"Dat is het menu."
Translation:That is the menu.
How can you tell the gender of a noun? I'm a native Spanish speaker and we do have genders for nouns as well, but we don't have such thing as a neuter gender. Does it all come down to knowing which gender applies to every noun or there's something more to it?
There are some rules, though they are fairly impractical. Hence in Dutch people don't refer to the gender of a word but just say it is a het or a de word. Which also means it is something you'll have to learn along the way.
A few rules that always apply:
- Plurals always use de
- Diminutives (singular) always use het
- Plural diminutives are still plural and hence use de
It is a word that mean a smaller version of something. In Dutch they tend to end in 'je'. For example, kindje would mean small child, and huisje would mean small house.
Hier is het menu.= Here is the menu.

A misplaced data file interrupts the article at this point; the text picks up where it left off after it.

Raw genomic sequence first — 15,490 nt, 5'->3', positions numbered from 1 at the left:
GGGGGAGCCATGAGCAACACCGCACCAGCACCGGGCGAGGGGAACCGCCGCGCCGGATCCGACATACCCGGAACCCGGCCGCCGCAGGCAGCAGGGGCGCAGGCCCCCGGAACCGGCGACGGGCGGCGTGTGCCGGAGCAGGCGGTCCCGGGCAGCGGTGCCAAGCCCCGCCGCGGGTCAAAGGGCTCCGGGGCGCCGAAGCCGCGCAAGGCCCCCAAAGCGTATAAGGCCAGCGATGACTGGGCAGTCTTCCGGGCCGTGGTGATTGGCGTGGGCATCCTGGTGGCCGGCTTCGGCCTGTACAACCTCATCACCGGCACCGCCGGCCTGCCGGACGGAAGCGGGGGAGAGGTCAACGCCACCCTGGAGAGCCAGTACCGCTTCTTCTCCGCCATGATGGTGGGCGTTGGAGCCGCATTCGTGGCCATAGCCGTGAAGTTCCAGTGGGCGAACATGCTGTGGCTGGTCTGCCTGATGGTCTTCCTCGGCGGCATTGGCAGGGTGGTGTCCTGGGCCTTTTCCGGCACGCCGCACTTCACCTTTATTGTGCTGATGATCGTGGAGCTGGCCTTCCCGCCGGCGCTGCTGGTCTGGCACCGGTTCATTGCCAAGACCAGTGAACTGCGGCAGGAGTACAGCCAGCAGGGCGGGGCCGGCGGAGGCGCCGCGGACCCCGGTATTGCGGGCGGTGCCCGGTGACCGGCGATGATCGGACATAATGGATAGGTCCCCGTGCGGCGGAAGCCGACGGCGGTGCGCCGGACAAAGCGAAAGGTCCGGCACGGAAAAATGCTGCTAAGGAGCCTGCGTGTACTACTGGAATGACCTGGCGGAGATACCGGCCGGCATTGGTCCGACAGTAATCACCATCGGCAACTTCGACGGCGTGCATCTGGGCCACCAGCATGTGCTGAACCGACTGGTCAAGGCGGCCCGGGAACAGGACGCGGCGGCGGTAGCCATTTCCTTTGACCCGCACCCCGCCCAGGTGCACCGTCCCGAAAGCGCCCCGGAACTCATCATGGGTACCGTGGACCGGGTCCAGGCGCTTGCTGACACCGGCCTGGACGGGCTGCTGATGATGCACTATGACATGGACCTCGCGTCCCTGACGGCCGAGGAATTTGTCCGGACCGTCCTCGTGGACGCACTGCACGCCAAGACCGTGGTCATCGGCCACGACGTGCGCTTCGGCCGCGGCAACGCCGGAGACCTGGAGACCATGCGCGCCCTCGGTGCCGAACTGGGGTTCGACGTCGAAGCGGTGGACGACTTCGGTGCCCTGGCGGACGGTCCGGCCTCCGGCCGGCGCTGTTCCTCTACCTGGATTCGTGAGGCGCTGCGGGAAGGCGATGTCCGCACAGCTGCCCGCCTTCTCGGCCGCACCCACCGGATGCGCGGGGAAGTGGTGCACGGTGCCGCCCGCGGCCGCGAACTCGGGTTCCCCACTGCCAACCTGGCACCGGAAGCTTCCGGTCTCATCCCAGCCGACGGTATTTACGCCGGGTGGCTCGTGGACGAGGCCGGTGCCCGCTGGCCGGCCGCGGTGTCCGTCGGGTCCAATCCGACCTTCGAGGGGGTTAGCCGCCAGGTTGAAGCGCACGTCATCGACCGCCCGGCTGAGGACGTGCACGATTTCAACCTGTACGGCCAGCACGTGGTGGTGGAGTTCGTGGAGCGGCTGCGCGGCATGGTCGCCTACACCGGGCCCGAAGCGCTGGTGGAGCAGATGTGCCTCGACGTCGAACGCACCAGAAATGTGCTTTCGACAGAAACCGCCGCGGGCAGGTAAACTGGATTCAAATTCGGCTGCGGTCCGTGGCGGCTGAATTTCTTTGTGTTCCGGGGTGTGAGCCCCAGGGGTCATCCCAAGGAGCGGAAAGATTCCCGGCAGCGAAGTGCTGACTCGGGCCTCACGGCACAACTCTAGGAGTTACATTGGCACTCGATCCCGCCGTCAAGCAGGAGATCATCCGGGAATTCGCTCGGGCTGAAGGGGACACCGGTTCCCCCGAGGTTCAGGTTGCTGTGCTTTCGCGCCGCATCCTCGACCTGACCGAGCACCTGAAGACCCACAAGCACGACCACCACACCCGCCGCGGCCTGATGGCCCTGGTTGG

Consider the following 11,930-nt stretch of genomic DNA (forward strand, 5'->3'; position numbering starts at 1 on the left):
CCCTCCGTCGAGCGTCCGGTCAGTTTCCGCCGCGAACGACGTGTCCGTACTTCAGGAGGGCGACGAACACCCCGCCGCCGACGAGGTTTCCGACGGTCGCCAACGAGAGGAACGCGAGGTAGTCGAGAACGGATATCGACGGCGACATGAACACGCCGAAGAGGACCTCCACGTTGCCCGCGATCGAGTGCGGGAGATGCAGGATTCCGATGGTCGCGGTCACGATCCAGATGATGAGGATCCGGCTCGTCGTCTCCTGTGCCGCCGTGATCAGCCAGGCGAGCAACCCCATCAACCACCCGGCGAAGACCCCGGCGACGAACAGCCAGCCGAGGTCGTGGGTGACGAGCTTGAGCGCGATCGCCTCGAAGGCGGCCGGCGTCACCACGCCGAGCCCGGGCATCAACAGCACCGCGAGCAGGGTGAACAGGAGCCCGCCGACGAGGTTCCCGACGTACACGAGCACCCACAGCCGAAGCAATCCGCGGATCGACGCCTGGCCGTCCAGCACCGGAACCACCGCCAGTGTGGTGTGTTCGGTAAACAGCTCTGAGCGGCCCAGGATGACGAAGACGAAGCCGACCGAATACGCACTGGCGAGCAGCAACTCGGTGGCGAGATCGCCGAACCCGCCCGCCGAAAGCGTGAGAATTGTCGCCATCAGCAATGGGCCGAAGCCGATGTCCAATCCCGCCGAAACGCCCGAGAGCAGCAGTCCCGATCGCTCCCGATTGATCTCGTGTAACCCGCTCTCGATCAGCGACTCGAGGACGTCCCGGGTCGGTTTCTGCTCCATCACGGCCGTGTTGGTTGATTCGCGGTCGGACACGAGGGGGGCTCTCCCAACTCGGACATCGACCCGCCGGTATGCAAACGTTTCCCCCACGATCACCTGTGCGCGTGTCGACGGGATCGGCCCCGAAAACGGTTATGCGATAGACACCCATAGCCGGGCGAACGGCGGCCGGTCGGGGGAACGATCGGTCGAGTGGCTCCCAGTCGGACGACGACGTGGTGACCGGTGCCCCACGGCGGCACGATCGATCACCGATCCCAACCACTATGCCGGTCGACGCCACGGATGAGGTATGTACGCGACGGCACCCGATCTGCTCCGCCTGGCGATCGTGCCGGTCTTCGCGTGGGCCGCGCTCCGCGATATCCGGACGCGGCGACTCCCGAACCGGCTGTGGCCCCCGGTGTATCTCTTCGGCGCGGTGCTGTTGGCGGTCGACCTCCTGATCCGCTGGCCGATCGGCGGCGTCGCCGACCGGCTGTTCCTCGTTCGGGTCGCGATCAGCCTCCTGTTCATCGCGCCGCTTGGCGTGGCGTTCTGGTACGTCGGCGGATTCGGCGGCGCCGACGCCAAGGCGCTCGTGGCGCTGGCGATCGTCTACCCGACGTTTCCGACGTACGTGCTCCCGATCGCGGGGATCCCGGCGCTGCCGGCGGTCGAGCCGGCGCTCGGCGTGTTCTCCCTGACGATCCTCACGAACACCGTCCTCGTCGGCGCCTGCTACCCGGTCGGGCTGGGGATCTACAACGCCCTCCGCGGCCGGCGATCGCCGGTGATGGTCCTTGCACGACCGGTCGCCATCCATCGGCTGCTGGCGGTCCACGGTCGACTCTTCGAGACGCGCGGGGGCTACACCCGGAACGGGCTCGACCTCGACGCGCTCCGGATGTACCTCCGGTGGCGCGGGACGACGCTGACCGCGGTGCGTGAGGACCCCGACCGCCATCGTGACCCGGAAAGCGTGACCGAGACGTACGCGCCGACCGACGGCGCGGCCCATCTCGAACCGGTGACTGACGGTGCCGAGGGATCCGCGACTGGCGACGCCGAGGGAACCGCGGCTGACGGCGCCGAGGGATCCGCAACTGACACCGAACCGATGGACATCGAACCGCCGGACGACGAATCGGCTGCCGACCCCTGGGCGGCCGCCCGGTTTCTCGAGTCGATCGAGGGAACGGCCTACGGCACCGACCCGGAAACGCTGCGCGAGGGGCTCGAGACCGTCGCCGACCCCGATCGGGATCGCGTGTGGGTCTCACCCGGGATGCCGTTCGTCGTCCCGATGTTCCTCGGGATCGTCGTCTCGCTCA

Dit zijn menu's.=These are menus.
Dat zijn menu's.=Those are menus.
For more information, you can read this (in Dutch): https://onzetaal.nl/taaladvies/dat-is-zijn-mijn-boeken
Or this (in English): http://www.dutchgrammar.com/en/?n=Pronouns.de03
(Check the section named 'Independent demonstratives that are linked to nouns')
And this one: http://www.dutchgrammar.com/en/?n=Pronouns.de05
And this other one as well: http://www.dutchgrammar.com/en/?n=Pronouns.de06
I think its not pronounced like we do it in Holland. I had trouble hearing what was said. (And I am a Dutch native)